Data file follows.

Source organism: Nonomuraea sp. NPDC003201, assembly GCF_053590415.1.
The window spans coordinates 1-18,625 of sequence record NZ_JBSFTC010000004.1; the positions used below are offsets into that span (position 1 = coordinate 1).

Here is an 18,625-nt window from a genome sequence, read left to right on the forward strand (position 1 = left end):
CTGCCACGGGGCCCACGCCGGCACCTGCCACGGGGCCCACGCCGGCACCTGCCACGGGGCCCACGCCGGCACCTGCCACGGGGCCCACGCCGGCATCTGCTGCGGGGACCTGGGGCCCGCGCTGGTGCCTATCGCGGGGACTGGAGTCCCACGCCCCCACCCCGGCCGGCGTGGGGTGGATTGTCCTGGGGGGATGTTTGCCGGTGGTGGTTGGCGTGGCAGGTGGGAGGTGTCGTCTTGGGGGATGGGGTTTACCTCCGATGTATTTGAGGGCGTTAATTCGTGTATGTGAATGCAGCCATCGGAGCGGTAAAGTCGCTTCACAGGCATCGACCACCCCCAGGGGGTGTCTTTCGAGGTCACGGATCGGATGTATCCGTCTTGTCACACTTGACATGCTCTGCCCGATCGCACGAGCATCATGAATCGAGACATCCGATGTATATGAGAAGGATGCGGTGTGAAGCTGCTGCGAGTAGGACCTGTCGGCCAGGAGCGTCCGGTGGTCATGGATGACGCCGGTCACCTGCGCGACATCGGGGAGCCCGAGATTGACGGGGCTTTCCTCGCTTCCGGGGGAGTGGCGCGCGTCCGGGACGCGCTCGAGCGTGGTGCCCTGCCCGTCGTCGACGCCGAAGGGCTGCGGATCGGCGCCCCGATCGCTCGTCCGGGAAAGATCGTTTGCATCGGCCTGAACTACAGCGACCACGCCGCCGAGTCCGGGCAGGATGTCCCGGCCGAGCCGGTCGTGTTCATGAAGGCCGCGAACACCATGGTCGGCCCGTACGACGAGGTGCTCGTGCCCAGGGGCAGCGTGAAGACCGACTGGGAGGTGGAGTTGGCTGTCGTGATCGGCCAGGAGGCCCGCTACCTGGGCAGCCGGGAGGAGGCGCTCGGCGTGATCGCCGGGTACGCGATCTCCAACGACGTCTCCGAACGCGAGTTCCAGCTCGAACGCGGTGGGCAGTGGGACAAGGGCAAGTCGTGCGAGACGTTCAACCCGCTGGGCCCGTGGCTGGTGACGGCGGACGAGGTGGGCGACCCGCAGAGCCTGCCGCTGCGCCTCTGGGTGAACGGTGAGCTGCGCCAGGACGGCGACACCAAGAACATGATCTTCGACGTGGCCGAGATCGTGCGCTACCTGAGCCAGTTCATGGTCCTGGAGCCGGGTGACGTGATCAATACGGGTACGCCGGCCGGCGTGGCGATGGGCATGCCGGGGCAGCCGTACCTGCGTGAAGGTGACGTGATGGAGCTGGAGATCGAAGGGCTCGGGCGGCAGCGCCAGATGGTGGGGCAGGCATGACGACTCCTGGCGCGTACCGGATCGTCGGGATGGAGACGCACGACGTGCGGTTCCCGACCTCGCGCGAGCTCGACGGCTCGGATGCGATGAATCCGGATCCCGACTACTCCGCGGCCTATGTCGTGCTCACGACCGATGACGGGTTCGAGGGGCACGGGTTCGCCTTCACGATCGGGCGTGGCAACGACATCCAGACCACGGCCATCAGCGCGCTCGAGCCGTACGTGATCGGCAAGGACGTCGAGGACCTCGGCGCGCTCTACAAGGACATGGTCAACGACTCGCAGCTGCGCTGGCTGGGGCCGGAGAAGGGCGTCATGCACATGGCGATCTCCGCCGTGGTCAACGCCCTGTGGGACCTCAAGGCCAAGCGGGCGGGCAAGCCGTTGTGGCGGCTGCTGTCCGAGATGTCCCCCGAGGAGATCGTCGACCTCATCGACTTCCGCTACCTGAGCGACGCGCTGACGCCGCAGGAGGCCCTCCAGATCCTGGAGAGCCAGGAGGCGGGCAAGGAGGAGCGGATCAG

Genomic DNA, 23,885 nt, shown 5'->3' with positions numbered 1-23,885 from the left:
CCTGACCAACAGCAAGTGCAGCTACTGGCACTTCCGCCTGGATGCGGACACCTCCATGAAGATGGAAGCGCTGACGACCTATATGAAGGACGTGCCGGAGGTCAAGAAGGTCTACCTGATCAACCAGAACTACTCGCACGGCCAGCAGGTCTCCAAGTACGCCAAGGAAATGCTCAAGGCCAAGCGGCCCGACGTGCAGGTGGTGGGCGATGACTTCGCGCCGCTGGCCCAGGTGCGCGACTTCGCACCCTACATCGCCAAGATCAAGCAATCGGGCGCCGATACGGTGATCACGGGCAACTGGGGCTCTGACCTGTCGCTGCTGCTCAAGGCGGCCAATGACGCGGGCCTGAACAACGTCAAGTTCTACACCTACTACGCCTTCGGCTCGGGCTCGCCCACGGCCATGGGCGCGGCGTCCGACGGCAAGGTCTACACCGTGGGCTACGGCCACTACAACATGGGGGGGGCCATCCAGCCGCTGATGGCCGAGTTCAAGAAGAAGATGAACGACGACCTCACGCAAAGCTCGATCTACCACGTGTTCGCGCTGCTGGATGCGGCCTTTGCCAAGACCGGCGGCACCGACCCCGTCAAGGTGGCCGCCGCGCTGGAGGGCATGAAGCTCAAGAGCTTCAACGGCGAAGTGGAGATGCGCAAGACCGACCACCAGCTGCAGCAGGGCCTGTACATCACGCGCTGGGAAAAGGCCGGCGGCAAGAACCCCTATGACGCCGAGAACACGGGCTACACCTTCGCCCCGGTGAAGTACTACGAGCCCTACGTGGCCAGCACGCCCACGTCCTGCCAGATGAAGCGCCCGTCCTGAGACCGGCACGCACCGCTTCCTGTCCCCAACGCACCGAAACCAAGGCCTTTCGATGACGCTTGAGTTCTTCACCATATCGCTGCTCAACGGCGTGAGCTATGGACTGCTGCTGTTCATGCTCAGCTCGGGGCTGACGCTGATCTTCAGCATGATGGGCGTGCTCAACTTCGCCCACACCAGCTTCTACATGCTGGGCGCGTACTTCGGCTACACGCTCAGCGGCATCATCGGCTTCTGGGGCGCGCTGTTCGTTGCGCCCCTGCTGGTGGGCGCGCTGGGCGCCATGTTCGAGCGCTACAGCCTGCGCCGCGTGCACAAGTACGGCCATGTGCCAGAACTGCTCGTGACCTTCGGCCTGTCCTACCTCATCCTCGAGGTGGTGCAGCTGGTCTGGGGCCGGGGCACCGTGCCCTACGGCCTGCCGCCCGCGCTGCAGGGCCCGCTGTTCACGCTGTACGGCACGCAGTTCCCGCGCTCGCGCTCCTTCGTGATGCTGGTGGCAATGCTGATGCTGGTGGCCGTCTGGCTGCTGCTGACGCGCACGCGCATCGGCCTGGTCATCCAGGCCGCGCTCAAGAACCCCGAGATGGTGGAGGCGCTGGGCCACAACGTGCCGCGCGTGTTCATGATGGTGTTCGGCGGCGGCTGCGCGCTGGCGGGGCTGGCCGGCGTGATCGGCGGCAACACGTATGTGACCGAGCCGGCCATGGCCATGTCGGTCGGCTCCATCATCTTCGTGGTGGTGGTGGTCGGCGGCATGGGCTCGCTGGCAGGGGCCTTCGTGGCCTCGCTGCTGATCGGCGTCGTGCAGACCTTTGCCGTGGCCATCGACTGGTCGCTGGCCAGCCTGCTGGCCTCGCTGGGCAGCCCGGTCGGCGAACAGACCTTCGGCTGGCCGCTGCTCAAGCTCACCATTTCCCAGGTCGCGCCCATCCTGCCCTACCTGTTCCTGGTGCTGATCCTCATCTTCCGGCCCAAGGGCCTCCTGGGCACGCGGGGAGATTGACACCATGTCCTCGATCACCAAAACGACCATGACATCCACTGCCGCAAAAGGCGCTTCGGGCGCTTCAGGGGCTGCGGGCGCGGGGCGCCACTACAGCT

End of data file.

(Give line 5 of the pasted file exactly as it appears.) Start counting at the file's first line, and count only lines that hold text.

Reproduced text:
Genomic DNA, 23,885 nt, shown 5'->3' with positions numbered 1-23,885 from the left: